Swept Away by the Tycoon by Barbara Wallace
The Particulars: Contemporary romance, Harlequin Romance #4426, 2014, Out of Print, Available Digitally, Book #2 in Best Friends trilogy
Why Was It In Wendy's TBR?: True story: I take just about any category romance that isn't tied down and offered to me at conferences - and this was one I picked up at RWA either 2014 or 2015. The longer answer is that Wallace is pretty much an auto-buy these days - having liked more of her books than disliked. I loved the first book in this series and enjoyed the third book. Which means in true Wendy fashion...I'm finally getting around to reading the second book. So typical.
The Review: It's hard to explain if you just don't "get" the format - but category romance is my equivalent to literary comfort food. Not to say it can't be emotional and challenging and all the things that detractors like to claim it isn't - but, for me, when an author hits all the right emotional beats in a category it's basically macaroni and cheese. I love it beyond all reason and immediately suspect anybody who tries to tell me it's not good for me. Dude. Macaroni and cheese is just flat-out good for the soul.
Chloe Abrams has terrible taste in men - look no further than the barista at her favorite coffee shop. Certainly they have been casually dating, but flirting with a customer and handing her his phone number while Chloe is standing right there? Oh hells no. To make matters more humiliating the scruffy customer who she has taken to mentally calling "The Slacker" is providing a running commentary during the whole episode. Really, she has no choice. She pours her freshly made peppermint latte over the now-ex's head and struts out of the coffee shop like a Queen.
"The Slacker" is Ian Black, a now disgraced tycoon - ousted from his own company and working his way through Step 8. Yep, Ian is in recovery for his alcohol addiction and is working to make amends with all the people he's done wrong...and it's a long list. He spends the majority of his day sitting in the coffee shop, which he happens to conveniently own, writing letters of apology. Chloe, with her high heeled boots (and she's a former college basketball star - so the girl ain't short to begin with), curly hair and take no prisoners attitude pushes all of Ian's buttons right from the start. But he's a mess and has bigger fish to fry. Namely reconnecting with his now college-age son.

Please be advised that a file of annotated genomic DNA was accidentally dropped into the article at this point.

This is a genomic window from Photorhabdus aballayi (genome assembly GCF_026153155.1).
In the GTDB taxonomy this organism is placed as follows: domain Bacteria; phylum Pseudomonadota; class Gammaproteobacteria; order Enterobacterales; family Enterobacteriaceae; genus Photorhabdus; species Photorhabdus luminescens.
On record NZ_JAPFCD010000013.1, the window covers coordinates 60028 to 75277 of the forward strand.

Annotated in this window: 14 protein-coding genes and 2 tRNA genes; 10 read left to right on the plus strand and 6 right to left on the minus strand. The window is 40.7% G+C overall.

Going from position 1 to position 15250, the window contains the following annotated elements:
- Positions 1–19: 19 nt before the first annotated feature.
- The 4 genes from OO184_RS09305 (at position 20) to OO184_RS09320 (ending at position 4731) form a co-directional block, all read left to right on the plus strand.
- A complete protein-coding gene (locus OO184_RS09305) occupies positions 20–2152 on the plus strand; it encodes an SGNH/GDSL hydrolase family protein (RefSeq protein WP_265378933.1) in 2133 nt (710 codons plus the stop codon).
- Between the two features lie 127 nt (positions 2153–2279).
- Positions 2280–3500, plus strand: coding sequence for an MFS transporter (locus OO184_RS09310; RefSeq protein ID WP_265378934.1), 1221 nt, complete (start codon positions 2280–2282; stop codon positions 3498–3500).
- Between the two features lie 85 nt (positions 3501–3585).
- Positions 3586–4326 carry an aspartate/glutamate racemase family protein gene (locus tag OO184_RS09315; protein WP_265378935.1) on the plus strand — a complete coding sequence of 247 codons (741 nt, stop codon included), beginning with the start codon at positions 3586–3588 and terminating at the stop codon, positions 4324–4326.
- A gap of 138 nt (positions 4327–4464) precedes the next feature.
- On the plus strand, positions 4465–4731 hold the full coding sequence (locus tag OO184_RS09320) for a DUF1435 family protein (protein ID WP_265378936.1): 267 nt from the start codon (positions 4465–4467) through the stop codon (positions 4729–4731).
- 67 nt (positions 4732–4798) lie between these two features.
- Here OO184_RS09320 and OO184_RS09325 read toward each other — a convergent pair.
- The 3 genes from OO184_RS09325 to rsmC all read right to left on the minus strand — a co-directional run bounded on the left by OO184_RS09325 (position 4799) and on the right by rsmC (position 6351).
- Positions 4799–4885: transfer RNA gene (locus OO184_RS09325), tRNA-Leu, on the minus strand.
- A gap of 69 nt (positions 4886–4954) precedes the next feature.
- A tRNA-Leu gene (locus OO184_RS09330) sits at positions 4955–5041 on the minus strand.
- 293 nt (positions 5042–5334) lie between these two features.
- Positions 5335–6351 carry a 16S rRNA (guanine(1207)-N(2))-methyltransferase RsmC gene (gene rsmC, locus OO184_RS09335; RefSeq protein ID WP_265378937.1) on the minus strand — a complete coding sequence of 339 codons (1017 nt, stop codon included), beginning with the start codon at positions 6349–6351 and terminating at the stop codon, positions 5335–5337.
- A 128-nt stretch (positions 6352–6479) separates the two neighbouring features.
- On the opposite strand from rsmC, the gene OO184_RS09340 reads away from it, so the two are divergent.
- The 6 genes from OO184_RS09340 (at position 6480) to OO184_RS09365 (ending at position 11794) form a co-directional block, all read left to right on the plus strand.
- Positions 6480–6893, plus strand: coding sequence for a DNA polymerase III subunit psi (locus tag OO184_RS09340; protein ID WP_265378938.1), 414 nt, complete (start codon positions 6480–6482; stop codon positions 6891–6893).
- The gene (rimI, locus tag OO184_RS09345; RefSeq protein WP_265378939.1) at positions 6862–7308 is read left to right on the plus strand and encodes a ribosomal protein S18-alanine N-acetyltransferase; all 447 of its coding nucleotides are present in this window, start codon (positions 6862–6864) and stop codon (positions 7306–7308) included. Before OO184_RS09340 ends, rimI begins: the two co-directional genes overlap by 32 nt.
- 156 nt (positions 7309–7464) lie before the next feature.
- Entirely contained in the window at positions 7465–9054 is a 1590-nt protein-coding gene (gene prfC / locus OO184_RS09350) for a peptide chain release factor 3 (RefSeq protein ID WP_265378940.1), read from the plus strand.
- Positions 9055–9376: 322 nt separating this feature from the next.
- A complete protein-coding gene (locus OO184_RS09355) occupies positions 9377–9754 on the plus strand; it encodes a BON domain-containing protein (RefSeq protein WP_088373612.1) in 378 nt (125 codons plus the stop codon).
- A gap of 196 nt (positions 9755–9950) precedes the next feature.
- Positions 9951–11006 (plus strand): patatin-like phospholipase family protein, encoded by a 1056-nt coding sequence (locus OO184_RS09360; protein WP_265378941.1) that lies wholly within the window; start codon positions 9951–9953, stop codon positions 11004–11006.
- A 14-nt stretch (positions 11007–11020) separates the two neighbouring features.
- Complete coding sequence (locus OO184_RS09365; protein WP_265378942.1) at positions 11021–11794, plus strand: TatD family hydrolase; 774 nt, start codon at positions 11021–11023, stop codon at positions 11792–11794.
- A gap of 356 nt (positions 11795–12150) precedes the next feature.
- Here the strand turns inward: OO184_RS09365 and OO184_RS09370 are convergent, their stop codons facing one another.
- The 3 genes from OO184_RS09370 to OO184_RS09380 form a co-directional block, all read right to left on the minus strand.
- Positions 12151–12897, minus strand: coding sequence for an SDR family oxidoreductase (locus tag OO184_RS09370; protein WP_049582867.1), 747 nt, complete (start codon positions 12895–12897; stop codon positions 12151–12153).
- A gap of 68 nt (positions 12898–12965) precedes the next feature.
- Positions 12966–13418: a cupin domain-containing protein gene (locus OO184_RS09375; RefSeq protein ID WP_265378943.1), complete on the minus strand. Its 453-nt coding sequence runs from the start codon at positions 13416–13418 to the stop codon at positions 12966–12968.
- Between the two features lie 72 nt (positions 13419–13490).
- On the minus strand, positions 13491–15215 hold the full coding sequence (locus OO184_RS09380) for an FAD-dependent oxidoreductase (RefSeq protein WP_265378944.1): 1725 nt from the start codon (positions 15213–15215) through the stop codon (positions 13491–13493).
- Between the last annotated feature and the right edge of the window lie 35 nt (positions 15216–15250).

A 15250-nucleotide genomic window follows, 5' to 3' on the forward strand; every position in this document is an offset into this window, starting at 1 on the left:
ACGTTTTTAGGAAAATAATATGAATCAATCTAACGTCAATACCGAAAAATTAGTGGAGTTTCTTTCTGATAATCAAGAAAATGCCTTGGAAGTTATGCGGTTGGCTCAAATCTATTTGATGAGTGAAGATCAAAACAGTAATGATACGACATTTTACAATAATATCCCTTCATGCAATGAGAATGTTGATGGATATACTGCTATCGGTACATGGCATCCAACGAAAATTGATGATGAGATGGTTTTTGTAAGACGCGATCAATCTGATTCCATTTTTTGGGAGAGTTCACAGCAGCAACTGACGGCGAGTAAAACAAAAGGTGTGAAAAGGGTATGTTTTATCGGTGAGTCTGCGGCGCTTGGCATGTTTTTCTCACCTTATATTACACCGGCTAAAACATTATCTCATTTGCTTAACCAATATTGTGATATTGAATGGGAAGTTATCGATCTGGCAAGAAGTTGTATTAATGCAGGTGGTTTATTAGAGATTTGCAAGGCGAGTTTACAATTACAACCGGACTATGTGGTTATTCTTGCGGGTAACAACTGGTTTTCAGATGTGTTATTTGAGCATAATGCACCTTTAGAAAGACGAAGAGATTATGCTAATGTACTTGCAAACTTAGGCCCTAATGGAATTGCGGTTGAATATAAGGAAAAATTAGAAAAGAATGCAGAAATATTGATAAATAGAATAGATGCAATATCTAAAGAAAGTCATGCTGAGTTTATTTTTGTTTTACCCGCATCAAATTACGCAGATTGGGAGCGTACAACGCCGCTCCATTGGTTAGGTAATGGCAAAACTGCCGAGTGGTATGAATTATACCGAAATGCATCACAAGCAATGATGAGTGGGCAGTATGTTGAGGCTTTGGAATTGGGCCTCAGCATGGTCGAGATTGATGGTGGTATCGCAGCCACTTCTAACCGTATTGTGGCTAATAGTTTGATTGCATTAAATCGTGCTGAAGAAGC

What I so enjoyed about this story was the slow build and the light touch to the conflict. Wallace kept it all humming along without drowning the reader in a sea of angst. The relationship between Chloe and Ian gets started through a series of conversations. He owns the coffee shop and she loves coffee. It's a relationship that starts out of habit and daily routine and kicks into gear through banter and mild flirtation. Chloe is stung by a series of poor relationship decisions and an absent father. Ian is working on his recovery with the same single-minded focus that led him to "show up" his own father by joining the military then building his own company from the ground up. These are two driven people haunted by their pasts and various regrets.
The focus and theme of this romance is entirely wrapped up in forgiveness and Wallace tackles the topic in a way I'm not sure I've seen before in a romance. Namely forgiveness only works when the person you want to forgive you agrees. Forgiveness is going to happen on the wronged parties' timeline. Period. This is the stumbling block for Ian - and the lesson he ultimately has to learn over the course of this story. He's driven, focused, and thinks he can tackle his 12 steps in the same way he built his company - and hello? He can't. Because sometimes we don't always get what we want - no matter our drive or ambition or how badly WE want it. Chloe has to learn that pushing people away before they can push you away isn't a healthy way to deal with rejection.
The romance moves along on a short timeline (seriously, like a week) but these are characters that talk to each other and find themselves thrown together by circumstance (thank you terrible weather!). The I-love-yous do seem quick, but Wallace avoids a marriage proposal or pregnancy in the final chapter, so that makes things a bit more palatable. I could have done without Ian's nickname for Chloe (Curlilocks) but then I'm the sort that loathes nicknames in romances, being the cranky fusspot that I am. This one didn't surpass the other two books in the trilogy on my rating scale but it was still a pleasant way to spend a Sunday afternoon and Wallace tugged my heart-strings at all the right moments. And given my cranky fusspot nature? That's a win.
Final Grade = B